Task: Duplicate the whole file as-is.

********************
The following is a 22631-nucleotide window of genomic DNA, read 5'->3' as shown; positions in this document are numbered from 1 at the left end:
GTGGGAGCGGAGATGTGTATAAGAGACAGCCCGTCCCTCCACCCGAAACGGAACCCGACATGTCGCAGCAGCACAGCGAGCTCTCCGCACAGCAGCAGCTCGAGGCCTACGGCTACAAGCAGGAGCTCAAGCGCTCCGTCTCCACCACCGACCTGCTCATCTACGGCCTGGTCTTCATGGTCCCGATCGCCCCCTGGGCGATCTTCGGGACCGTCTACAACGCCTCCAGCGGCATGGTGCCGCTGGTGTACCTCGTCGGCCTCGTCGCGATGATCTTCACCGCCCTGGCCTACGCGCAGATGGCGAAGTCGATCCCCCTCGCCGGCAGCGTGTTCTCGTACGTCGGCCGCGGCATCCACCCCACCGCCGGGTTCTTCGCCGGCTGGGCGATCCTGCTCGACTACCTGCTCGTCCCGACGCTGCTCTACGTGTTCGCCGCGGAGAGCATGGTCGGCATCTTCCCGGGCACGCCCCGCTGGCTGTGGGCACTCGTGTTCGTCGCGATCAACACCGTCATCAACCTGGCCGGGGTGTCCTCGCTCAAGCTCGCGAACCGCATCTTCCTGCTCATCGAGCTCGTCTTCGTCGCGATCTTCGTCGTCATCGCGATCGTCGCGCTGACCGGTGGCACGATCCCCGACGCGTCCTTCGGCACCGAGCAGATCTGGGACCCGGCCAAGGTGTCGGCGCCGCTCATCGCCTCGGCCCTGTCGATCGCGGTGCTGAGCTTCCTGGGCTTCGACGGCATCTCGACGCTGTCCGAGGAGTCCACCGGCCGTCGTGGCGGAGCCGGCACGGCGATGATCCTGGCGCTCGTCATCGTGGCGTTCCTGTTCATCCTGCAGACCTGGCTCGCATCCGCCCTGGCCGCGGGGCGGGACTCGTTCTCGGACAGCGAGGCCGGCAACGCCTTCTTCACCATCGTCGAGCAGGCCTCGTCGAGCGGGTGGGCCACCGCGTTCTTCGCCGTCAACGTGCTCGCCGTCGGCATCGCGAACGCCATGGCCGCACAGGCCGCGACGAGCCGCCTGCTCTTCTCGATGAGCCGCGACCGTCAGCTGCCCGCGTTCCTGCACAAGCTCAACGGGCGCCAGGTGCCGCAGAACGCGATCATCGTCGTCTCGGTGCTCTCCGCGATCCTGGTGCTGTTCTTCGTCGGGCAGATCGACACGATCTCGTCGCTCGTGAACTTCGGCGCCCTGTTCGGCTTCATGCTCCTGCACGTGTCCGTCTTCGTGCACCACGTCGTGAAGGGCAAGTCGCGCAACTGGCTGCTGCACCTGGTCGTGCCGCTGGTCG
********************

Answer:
The following is a 22631-nucleotide window of genomic DNA, read 5'->3' as shown; positions in this document are numbered from 1 at the left end:
GTGGGAGCGGAGATGTGTATAAGAGACAGCCCGTCCCTCCACCCGAAACGGAACCCGACATGTCGCAGCAGCACAGCGAGCTCTCCGCACAGCAGCAGCTCGAGGCCTACGGCTACAAGCAGGAGCTCAAGCGCTCCGTCTCCACCACCGACCTGCTCATCTACGGCCTGGTCTTCATGGTCCCGATCGCCCCCTGGGCGATCTTCGGGACCGTCTACAACGCCTCCAGCGGCATGGTGCCGCTGGTGTACCTCGTCGGCCTCGTCGCGATGATCTTCACCGCCCTGGCCTACGCGCAGATGGCGAAGTCGATCCCCCTCGCCGGCAGCGTGTTCTCGTACGTCGGCCGCGGCATCCACCCCACCGCCGGGTTCTTCGCCGGCTGGGCGATCCTGCTCGACTACCTGCTCGTCCCGACGCTGCTCTACGTGTTCGCCGCGGAGAGCATGGTCGGCATCTTCCCGGGCACGCCCCGCTGGCTGTGGGCACTCGTGTTCGTCGCGATCAACACCGTCATCAACCTGGCCGGGGTGTCCTCGCTCAAGCTCGCGAACCGCATCTTCCTGCTCATCGAGCTCGTCTTCGTCGCGATCTTCGTCGTCATCGCGATCGTCGCGCTGACCGGTGGCACGATCCCCGACGCGTCCTTCGGCACCGAGCAGATCTGGGACCCGGCCAAGGTGTCGGCGCCGCTCATCGCCTCGGCCCTGTCGATCGCGGTGCTGAGCTTCCTGGGCTTCGACGGCATCTCGACGCTGTCCGAGGAGTCCACCGGCCGTCGTGGCGGAGCCGGCACGGCGATGATCCTGGCGCTCGTCATCGTGGCGTTCCTGTTCATCCTGCAGACCTGGCTCGCATCCGCCCTGGCCGCGGGGCGGGACTCGTTCTCGGACAGCGAGGCCGGCAACGCCTTCTTCACCATCGTCGAGCAGGCCTCGTCGAGCGGGTGGGCCACCGCGTTCTTCGCCGTCAACGTGCTCGCCGTCGGCATCGCGAACGCCATGGCCGCACAGGCCGCGACGAGCCGCCTGCTCTTCTCGATGAGCCGCGACCGTCAGCTGCCCGCGTTCCTGCACAAGCTCAACGGGCGCCAGGTGCCGCAGAACGCGATCATCGTCGTCTCGGTGCTCTCCGCGATCCTGGTGCTGTTCTTCGTCGGGCAGATCGACACGATCTCGTCGCTCGTGAACTTCGGCGCCCTGTTCGGCTTCATGCTCCTGCACGTGTCCGTCTTCGTGCACCACGTCGTGAAGGGCAAGTCGCGCAACTGGCTGCTGCACCTGGTCGTGCCGCTGGTCG